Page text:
Murder on the Eiffel Tower – Paris

Come back in time and join the book trail tour of Paris of 1889 and the opening of the Universal exhibition –

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See the Eiffel Tower from a different angle
See the Eiffel Tower from a different angle

The story in a nutshell-

 

The brand new Eiffel Tower, some  300 metres high, towers above theParis Universal Exposition, May 1889.

 

The Eiffel Tower at night
The Eiffel Tower at night – (C) the booktrail

 

The eager crowds are clamouring to sign the visitors’ Golden Book and to get a special personalised copy of Le Figaro newspaper.

Victor Legris, a Parisian bookseller and photographer, is there to see the exhibition but to also meet Marius Bonnet, a friend who wants him to contribute a column to the newspaper he has just started – Le Passe-partout

Suddenly a woman, Eugénie Patinot collapses on the second platform of the tower and dies. Apparently stung by a bee.

When other people die from supposed bee stings, Victor is keen to find out what exactly is going on, and what the link between the victims might be. Does there seem to be a link with the Expo and is Victor himself about to stumble on a dangerous truth?

 

Setting – Paris and the Universal Exposition  of 1889

 

Image courtesy of Wikipedia
Image courtesy of Wikipedia

Wander down the the cobbled streets of nineteenth century Paris –  where there is a huge wave of excitement of the start of the Paris Expo  – Eugénie Patinot is taking the children to the fair like so many others that day –

 

She plunged headlong into the fray. A huge crowd was jostling around the multicouloured kiosks, forming a human tide of French people and foreigners of all races….The Exposition seemed to come at them from all sides.

 

The air filled with excitement, food, flowers and horse dung –

 

View from the top of the tower - (c) the Booktrail
View from the top of the tower – (c) the Booktrail

On the top of the eiffel tower, we get to see how it must have felt to be at the top of that tower and how it still feels to be there now to be honest –

 

Do you realise we can see Chartres from her? It’s a hundred and twenty kilometres away. And there are the towers of Notre-Dame and there, those of Saint Sulpice. Then there’s the done of the Pantheon, the Val-de-Grade. It’s amazing, like being in Gulliver’s Travels!’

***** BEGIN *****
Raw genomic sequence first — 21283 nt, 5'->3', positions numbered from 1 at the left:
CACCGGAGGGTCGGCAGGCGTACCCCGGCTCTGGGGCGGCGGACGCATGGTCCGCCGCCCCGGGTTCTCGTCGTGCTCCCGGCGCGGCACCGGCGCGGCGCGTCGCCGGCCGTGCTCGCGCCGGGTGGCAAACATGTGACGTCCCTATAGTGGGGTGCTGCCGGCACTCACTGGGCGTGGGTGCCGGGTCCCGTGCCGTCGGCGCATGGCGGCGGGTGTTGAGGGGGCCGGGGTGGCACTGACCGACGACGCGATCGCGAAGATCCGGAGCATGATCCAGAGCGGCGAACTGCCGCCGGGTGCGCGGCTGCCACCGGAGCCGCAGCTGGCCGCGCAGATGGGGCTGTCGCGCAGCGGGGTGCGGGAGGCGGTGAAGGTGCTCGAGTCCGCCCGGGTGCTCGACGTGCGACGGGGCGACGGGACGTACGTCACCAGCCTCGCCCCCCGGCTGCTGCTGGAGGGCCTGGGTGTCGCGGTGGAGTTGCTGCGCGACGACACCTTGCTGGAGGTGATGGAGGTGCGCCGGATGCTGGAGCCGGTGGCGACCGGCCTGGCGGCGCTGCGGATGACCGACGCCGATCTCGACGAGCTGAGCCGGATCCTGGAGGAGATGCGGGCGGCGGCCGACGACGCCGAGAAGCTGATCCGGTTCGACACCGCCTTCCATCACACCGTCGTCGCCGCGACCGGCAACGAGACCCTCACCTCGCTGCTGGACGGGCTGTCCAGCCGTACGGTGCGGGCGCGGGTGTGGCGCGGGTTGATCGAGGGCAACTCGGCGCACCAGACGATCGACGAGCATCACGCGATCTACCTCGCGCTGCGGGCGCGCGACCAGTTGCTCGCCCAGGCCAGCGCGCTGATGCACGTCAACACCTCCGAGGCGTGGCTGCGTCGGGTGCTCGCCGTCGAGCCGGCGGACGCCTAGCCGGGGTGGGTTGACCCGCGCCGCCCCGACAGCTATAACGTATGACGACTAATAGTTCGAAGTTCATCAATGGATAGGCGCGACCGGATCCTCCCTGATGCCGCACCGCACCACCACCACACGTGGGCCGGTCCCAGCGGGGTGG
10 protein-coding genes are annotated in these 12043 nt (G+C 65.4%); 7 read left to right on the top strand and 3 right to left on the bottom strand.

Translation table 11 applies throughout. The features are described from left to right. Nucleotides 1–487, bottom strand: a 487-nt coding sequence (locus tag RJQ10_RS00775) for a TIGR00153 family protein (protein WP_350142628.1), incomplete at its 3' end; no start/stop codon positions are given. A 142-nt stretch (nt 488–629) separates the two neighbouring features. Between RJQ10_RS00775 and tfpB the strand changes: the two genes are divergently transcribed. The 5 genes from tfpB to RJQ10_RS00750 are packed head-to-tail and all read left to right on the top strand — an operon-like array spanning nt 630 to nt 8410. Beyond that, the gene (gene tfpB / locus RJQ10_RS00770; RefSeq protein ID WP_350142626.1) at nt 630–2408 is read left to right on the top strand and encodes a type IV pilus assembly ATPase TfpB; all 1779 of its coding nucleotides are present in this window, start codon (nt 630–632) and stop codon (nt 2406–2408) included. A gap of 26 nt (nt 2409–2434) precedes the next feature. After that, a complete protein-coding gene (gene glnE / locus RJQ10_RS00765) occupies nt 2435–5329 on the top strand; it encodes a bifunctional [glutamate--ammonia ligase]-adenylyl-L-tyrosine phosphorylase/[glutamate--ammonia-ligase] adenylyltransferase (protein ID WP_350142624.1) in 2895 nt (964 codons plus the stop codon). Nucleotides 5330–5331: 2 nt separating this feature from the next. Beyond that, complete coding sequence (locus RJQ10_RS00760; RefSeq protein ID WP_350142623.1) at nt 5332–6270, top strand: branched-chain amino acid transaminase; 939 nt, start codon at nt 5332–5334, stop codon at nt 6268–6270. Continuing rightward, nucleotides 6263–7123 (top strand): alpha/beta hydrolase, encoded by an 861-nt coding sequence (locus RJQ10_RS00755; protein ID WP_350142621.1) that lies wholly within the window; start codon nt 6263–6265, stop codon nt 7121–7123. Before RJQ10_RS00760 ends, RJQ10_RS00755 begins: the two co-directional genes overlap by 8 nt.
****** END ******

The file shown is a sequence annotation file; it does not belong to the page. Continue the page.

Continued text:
but then –  The lift operating on the southern pillar had been hailed on their floor…..

 

 Paris   - a setting for murder and mystery
Paris – a setting for murder and mystery

 

Victor, using the snippets of information included strategically throughout the book that sometimes he  seems to miss them as he is too close to the goings on around him. He takes us on a thrilling tour of Paris looking for clues and literally chasing people up and around the narrow streets –

 

See Paris through the eyes of Victor Legris in 1889! map courtesy of Google maps
See Paris through the eyes of Victor Legris in 1889! map courtesy of Google maps

 A – the Eiffel tower and the Champ de Mars – location of the 1889 Paris Universal Exposition

B – 18 rue des saint pères paris where the bookstore is

C – Rue Notre-Dame de Lorette,  where Tasha in the novel lives

D – Galerie Véro-Dodat, where the newspaper offices are

A nice touch is the description of the old bookshop where Victor works – acting as a touching introduction into the unique and unforgettable environment of Paris second hand and antique bookstores. How I wish the Elzevir, New and Antiquarian Books really existed!

In the shop windows, which were set in wood paneling of a greeny-bronze colour, novels by Maupassant, Huysmans, Pail Bourget and Jules Verne (whose latest title Two Years Vacation, was prominently displayed)

In one corner he made out Kenji Mori, sitting at a small desk, writing. Surrounded by shelves covered in books, and piles of works that were waiting for a place to be found for them …

 

A murder, mystery and an old style romp around the hustle and bustle of Paris at one of the most exciting times of its history! Published by Gallic books – you can visit their bookshop here – http://gallicbooks.com/

 

 

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